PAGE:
In two or three years, every county public health center across the state will be able to put patients in front of top specialists via telemedicine setups worth about $20,000 each, if the boss of the Georgia Department of Public Health has her way.
Were applying for grant money aggressively, said Dr. Brenda Fitzgerald, the public health commissioner, speaking after a state budget hearing Thursday.
By the end of 2012, all county health departments were finally wired up for teleconferencing, she said, meaning that patients can have a video chat with distant specialists.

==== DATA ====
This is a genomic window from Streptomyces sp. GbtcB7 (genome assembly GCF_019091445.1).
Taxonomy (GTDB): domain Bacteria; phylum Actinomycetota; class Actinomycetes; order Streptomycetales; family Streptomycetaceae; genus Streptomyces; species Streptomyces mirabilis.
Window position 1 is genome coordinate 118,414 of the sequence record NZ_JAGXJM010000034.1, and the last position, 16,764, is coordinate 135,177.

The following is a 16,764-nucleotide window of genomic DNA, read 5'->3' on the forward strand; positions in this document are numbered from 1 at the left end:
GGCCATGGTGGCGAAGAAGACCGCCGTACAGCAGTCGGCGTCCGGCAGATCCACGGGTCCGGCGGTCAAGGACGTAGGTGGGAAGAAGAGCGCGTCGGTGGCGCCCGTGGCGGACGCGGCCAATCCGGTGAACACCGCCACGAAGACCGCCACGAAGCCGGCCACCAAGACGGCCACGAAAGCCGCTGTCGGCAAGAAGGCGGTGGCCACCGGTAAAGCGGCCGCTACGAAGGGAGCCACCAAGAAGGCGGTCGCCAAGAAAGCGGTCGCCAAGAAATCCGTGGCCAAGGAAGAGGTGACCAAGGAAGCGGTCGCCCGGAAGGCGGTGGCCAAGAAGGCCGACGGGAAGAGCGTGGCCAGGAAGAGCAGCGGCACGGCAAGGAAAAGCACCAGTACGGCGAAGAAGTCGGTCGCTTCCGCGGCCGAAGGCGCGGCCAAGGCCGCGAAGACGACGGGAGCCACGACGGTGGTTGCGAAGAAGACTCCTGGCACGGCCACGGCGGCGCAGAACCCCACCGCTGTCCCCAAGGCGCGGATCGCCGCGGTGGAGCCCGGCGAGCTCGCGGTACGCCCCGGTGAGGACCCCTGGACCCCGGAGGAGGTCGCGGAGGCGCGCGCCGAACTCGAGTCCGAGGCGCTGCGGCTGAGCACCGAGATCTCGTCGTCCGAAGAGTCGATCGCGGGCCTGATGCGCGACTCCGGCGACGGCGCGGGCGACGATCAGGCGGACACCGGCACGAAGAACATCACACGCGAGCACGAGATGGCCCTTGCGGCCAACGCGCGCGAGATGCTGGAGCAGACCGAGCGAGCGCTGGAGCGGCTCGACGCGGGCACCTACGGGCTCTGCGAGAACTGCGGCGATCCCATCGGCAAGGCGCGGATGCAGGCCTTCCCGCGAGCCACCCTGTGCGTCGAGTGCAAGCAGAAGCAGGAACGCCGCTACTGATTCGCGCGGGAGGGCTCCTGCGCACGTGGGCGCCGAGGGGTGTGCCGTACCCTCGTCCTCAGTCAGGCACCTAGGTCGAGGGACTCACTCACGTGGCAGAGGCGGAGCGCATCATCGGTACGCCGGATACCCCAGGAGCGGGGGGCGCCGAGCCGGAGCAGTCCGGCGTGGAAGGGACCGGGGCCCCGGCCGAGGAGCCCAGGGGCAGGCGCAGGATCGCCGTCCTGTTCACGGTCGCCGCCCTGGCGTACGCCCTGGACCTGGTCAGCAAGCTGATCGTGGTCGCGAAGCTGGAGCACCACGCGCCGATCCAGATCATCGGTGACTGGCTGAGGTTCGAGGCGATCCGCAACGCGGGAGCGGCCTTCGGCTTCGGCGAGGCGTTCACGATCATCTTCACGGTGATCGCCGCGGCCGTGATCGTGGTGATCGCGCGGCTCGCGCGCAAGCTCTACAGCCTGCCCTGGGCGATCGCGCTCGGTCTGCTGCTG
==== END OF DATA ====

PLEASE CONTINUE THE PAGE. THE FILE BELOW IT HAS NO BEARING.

Fitzgeralds next step is rolling out so-called telemedicine carts, each a high-tech bundle of cameras, computers and sensors that can beam a patients status to faraway doctors.
An initial telemedicine program in Albany is looking at getting women with risky pregnancies together with obstetricians elsewhere in the state who specialize in such cases, even if theyre hundreds of miles away.
The ultrasound is real time so you can do diagnostic work, Fitzgerald said. We plan to have that in all counties as soon as possible, she said.